Major Agencies - Hemophilia

The National Hemophilia Foundation, 116 W. 32nd Street, 11th Floor, New York, New York 10001; (212) 328-3700, was established in 1948 to serve the needs of hemophiliacs and their families by ensuring the availability of treatment and rehabilitation facilities. It is estimated that there are as many as 100,000 males suffering from hemophilia, an inherited disease.

The long-term goal of the Foundation is to develop a national program of research and clinical study that will provide new information about early diagnosis and effective treatment of the disorder as well as trained professional personnel to administer patient care.

The development in recent years of blood-clotting concentrates is the most important advance to date in the treatment of the disease. This development, supported in part by the Foundation's 42 chapters, makes it possible for patients to have elective surgery and dental work, and to eliminate much of the pain, crippling, and hospitalization of those suffering from hemophilia.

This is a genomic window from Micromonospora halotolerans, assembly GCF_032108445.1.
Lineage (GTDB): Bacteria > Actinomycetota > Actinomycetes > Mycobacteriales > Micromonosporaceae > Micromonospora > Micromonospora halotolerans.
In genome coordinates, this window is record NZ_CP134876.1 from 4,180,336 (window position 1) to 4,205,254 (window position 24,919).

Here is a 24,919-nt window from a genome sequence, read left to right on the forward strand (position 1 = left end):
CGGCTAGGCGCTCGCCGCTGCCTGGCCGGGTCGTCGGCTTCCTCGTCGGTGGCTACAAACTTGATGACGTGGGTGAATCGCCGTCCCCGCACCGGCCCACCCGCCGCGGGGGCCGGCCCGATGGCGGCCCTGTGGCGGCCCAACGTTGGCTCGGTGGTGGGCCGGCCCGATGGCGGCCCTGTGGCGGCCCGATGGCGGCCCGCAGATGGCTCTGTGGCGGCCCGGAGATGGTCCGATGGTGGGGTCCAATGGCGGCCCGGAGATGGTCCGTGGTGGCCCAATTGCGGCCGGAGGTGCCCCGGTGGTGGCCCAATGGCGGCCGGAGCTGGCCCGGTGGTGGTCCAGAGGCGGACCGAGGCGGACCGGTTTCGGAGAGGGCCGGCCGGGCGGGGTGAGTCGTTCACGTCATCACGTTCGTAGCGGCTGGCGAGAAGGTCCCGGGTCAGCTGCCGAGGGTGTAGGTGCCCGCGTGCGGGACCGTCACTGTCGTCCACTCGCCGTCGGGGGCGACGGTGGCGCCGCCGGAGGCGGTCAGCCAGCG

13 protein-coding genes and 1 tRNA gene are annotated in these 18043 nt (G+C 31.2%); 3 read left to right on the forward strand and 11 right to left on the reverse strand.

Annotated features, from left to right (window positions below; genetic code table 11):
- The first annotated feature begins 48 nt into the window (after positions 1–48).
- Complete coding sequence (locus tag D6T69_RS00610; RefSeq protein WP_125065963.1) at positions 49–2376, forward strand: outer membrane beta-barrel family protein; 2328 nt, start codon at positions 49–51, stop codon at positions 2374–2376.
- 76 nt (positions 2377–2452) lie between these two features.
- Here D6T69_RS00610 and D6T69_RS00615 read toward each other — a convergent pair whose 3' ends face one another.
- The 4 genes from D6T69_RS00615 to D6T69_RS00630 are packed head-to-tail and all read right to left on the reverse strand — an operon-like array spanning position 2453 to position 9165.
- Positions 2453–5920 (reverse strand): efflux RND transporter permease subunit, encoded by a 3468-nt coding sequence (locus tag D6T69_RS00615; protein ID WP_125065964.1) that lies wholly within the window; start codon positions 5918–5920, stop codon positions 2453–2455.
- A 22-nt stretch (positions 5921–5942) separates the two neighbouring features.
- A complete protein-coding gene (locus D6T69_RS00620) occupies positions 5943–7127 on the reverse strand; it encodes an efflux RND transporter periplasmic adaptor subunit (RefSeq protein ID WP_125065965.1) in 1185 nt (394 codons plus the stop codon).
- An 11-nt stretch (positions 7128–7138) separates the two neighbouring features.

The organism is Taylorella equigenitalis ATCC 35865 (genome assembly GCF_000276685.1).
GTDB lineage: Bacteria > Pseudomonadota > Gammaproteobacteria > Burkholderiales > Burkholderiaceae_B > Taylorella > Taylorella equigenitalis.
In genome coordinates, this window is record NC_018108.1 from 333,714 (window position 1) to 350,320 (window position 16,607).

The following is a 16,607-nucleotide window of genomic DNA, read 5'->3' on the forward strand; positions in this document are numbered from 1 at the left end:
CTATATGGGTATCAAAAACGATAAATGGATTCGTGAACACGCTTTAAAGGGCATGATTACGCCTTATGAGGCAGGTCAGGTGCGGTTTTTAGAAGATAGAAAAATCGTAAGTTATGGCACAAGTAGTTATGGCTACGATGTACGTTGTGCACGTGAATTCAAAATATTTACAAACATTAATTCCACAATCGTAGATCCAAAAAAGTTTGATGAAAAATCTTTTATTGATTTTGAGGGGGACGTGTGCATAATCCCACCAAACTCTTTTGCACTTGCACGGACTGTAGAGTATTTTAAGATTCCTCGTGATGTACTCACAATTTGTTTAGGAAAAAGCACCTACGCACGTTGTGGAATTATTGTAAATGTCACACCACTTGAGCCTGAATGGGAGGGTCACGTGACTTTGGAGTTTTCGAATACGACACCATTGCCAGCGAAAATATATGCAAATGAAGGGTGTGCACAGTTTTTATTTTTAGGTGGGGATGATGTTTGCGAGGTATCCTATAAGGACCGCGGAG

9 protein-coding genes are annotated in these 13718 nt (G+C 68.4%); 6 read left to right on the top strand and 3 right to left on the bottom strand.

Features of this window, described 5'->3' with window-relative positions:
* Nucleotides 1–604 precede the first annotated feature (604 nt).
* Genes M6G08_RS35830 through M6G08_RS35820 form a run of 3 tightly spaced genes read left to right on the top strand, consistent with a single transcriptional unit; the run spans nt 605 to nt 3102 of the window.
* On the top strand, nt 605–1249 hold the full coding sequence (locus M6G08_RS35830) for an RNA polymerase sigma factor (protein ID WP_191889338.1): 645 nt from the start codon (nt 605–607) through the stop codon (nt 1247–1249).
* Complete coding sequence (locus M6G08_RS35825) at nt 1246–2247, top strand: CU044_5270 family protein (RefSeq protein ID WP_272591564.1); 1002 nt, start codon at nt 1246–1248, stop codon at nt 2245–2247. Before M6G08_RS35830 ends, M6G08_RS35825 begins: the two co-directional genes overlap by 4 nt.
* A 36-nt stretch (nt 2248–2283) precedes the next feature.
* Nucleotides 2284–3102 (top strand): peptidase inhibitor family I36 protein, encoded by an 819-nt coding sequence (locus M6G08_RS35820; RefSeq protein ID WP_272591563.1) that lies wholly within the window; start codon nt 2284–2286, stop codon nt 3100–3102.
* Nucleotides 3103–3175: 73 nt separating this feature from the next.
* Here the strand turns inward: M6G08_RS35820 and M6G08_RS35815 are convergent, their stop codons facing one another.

The need for blood supplies from which to extract the clotting factor caused the Foundation to embark on an extensive campaign for blood donations. For this purpose, it has been working closely since 1968 with the American Red Cross and the American Association of Blood Banks. It also maintains close ties with various laboratories and research groups in the development of more powerful concentrates that can be manufactured and sold at the lowest possible cost.

The organization's activities include a national network of facilities with blood banks, clinics, and treatment centers as well as referral services. It has also established a Behavioral Science Department to explore the nonmedical aspects of hemophiliacs’ problems, such as education, vocational guidance, and psychological needs.

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